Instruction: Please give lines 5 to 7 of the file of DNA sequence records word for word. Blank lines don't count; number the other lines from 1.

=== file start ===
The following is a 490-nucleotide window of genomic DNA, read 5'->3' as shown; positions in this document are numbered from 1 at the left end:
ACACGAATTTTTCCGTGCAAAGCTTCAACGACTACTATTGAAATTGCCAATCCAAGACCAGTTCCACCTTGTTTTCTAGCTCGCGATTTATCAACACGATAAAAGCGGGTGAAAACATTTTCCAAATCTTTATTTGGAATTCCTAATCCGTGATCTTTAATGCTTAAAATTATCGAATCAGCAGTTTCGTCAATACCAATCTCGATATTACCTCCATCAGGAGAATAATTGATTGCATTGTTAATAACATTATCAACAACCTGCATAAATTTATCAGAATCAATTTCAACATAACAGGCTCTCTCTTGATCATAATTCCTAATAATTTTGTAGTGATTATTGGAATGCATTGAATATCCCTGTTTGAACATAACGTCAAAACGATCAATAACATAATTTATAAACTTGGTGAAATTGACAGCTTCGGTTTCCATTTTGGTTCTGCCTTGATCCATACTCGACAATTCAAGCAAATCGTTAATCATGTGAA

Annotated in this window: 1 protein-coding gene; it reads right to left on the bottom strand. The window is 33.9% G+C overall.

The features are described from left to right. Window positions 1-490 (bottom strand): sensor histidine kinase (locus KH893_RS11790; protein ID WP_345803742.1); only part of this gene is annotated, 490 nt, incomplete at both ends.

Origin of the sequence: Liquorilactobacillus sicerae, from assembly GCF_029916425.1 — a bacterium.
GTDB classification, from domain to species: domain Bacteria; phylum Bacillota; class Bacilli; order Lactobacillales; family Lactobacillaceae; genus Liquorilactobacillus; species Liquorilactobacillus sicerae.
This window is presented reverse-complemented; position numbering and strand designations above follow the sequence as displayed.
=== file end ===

Origin of the sequence: Liquorilactobacillus sicerae, from assembly GCF_029916425.1 — a bacterium.
GTDB classification, from domain to species: domain Bacteria; phylum Bacillota; class Bacilli; order Lactobacillales; family Lactobacillaceae; genus Liquorilactobacillus; species Liquorilactobacillus sicerae.
This window is presented reverse-complemented; position numbering and strand designations above follow the sequence as displayed.